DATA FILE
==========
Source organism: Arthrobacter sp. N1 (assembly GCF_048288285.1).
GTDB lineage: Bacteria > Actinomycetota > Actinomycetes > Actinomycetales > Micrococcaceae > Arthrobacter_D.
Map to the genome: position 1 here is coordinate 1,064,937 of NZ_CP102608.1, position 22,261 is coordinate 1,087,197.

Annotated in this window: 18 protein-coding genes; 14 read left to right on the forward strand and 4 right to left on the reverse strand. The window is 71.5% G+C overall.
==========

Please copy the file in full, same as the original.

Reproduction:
Source organism: Arthrobacter sp. N1 (assembly GCF_048288285.1).
GTDB lineage: Bacteria > Actinomycetota > Actinomycetes > Actinomycetales > Micrococcaceae > Arthrobacter_D.
Map to the genome: position 1 here is coordinate 1,064,937 of NZ_CP102608.1, position 22,261 is coordinate 1,087,197.

Annotated in this window: 18 protein-coding genes; 14 read left to right on the forward strand and 4 right to left on the reverse strand. The window is 71.5% G+C overall.